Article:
With 150,000 customers and new branches opening in places like Hilton Head Island, the bank has busied itself with snatching bits of business from larger rivals.
"Whenever the trauma of a merger was actually taking place, customers and employees would feel like they were being disenfranchised," Mr. Whittle said. "We were able to offer some stability in the marketplace, to attract good employees and good bank customers."
Trusting operations and technology details to his top officers, Mr. Whittle has focused on the strengths he brought with him: building market share and developing banking relationships with local companies.
"We wanted to be the bank that represented most of South Carolina," Mr. Whittle said. "We didn't want to have our decisions made at some remote location, where a lot of the real benefit of what the customer was bringing would get lost in the translation. Credit was more than just crunching the numbers and looking at the ratios, it was the people and the markets."
Carolina First offers almost all the same products and services as the superregionals. It has an international area, a trust department, and credit cards. Brokerage services are limited, but Mr. Whittle anticipates they will grow.
Analysts say Mr. Whittle has done a good job building a strong base and that his goal of reaching 5% market share in South Carolina in a year or two should be within reach.
Mr. Moore described Mr. Whittle as "very aggressive, very much an entrepreneur," but added, "he's also a very good banker, and that's evidenced by their credit quality and the lack of any credit problems they've had over the years.
"In my mind, he's built an infrastructure that can support a much larger company."
Even so, performance is a nagging issue. Mr. Moore and other analysts noted that Carolina First falls below peer averages in return on assets and return on equity, and that its efficiency ratio, 65.88%, is too high for comfort.
"I'm hoping that they're entering a phase now where there is less emphasis on increasing the franchise and more on improving the profitability," said David M. West of Davenport & Co., a Richmond, Va.- based brokerage.
Mr. West attributed the disappointing performance figures to growing pains associated with the bank's youth. He said there were signs of improvement and praised the bank's "operating environment."
"They can use the image of being perceived as the local hometown bank," he said. "They've been successful in attracting loan business that way."
Last year, Carolina First sold five of its branches to a de novo, Bank of Barnwell County. But Mr. Whittle said the move did not signal a retreat from branch banking and pointed to the numerous ribbon-cuttings planned for this year: Carolina First will open traditional branches, supermarket branches, and "workplace" branches in individual companies.
"We think branches are still going to be needed and used, but we see that people are demanding more access to all of their financial resources - whether it be the daily evaluation of what their 401(k) account is worth, or writing a check on their Internet bank on Sunday afternoon," Mr. Whittle said.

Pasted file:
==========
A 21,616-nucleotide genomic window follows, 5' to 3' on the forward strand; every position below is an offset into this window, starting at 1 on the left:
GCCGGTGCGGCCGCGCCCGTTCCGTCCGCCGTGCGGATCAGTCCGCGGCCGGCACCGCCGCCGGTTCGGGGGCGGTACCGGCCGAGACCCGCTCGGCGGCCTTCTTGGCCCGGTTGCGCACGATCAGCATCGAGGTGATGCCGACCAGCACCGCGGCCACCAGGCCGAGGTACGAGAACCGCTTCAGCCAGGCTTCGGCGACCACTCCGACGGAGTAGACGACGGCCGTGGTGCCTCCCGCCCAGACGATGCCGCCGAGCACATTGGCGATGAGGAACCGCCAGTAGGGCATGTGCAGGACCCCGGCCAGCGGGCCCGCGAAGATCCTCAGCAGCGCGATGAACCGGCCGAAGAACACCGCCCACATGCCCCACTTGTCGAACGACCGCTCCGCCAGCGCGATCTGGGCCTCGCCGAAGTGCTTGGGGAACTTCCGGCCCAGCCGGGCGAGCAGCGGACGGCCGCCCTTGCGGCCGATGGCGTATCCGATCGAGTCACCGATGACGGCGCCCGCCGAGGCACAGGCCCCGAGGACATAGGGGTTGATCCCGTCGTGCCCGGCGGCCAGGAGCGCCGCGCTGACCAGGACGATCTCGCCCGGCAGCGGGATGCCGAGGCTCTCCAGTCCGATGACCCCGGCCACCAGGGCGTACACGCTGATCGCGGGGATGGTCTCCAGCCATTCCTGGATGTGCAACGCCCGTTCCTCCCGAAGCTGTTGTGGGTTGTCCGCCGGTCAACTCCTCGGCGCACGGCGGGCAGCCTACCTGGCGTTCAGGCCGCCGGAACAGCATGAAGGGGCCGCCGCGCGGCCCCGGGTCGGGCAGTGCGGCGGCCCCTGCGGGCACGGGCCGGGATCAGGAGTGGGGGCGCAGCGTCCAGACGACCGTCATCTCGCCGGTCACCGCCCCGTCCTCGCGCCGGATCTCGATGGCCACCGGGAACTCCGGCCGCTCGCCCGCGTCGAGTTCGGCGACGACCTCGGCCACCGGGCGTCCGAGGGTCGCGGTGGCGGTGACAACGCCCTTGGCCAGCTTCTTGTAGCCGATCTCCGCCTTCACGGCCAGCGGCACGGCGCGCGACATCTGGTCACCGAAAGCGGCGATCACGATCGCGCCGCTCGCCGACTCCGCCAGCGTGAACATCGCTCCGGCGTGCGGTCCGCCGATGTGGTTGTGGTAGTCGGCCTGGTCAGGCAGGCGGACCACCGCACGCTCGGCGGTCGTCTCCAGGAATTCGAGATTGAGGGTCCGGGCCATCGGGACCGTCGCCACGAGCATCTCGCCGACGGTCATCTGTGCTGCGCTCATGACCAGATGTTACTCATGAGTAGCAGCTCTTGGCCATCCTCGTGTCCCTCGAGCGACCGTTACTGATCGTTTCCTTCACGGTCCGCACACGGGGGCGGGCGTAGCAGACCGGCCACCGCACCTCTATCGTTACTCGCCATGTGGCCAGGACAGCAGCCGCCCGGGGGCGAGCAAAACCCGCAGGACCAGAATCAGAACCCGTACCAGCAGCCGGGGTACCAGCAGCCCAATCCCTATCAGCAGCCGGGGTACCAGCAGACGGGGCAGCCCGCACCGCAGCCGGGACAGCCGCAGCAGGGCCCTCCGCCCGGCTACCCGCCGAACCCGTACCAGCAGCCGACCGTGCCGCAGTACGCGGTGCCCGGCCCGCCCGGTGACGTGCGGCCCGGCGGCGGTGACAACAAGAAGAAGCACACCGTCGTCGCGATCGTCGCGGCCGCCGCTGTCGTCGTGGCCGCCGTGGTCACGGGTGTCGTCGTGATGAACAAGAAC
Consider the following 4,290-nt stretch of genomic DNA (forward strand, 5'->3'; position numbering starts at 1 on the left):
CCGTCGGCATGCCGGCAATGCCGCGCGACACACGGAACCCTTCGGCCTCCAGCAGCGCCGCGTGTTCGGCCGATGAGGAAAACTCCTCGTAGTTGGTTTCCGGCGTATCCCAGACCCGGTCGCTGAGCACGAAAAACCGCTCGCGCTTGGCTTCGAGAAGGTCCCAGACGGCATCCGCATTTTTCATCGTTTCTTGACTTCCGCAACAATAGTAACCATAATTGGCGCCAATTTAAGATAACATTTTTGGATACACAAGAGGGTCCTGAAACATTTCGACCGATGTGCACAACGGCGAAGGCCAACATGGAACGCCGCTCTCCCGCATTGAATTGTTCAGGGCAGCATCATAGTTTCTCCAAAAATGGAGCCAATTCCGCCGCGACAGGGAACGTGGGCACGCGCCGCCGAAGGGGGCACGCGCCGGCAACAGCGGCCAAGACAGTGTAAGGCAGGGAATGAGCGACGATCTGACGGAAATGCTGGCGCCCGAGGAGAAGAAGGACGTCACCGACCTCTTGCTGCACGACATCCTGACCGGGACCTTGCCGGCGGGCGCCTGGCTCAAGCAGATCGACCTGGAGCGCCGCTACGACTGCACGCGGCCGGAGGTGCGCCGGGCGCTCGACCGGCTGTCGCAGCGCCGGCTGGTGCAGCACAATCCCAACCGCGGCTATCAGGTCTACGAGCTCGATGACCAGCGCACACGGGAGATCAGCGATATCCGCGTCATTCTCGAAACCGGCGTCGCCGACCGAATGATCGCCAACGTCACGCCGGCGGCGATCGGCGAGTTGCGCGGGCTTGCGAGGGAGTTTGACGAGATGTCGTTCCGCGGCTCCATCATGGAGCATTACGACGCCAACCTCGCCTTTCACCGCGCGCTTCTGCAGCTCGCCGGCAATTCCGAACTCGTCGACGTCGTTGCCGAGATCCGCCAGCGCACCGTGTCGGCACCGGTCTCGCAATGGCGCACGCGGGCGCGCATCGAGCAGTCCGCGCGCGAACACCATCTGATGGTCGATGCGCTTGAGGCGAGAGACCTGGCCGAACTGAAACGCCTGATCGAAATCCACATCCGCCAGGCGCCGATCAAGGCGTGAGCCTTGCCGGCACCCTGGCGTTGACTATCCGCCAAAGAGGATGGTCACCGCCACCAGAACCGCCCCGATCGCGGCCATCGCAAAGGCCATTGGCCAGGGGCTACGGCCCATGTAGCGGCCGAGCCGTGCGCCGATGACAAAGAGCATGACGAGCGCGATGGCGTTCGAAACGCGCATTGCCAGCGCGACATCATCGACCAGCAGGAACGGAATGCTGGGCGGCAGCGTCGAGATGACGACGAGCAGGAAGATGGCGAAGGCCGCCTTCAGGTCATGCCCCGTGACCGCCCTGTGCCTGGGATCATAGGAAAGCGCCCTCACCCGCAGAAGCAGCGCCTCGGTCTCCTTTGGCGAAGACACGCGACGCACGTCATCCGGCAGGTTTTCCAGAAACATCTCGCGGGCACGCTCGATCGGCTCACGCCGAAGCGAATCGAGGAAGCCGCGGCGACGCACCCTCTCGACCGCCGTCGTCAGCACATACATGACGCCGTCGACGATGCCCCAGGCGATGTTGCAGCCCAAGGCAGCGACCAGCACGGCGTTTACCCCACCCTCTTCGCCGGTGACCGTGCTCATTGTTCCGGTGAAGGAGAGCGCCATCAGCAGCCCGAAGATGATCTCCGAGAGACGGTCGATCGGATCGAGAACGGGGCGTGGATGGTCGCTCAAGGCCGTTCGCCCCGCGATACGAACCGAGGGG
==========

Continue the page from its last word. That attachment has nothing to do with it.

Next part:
"Convenience is being demanded by the consumer - especially as the customer base grows younger - and cost-cutting is being demanded by the bank, if it's going to be a survivor."
Though Mr. Whittle admits he doesn't have the patience to figure out how to work the personal computer he keeps at home, he does purport to understand the power technology can bring to retail banking.
One manifestation of his belief is Carolina First's decision to become the "host" of the Atlanta Internet Bank, which opened in December and now has about 1,000 accounts. Mr. Whittle viewed the investment as an entree both to Internet banking and the Atlanta market.
"We see the evolution of this new delivery system taking a lot of different steps," he said. "We think Internet banking probably is the farthest out at this stage, with phone banking and grocery store banking and workplace banking being other means of providing service at a lesser cost to the bank, and greater convenience to the consumer."
Take automated loan machines made by Affinity, he said. Booking a loan by conventional means costs the bank $150 and can only be done during branch hours. Booking a loan by machine can be done at any time and costs the bank $30, he said.
Some people question whether the newfangled access methods will catch on, but Mr. Whittle is confident. "We're a lot more technologically advanced today than we were when the ATM first came out 20 years ago, and the next learning curve will be substantially shorter."
With two deals under his belt, Mr. Whittle is actively reviewing other start-ups, scoping out companies whose products can be of use to the bank. He has looked at smart cards and electronic cash schemes. More immediate plans are to introduce technology that will consolidate customer statements.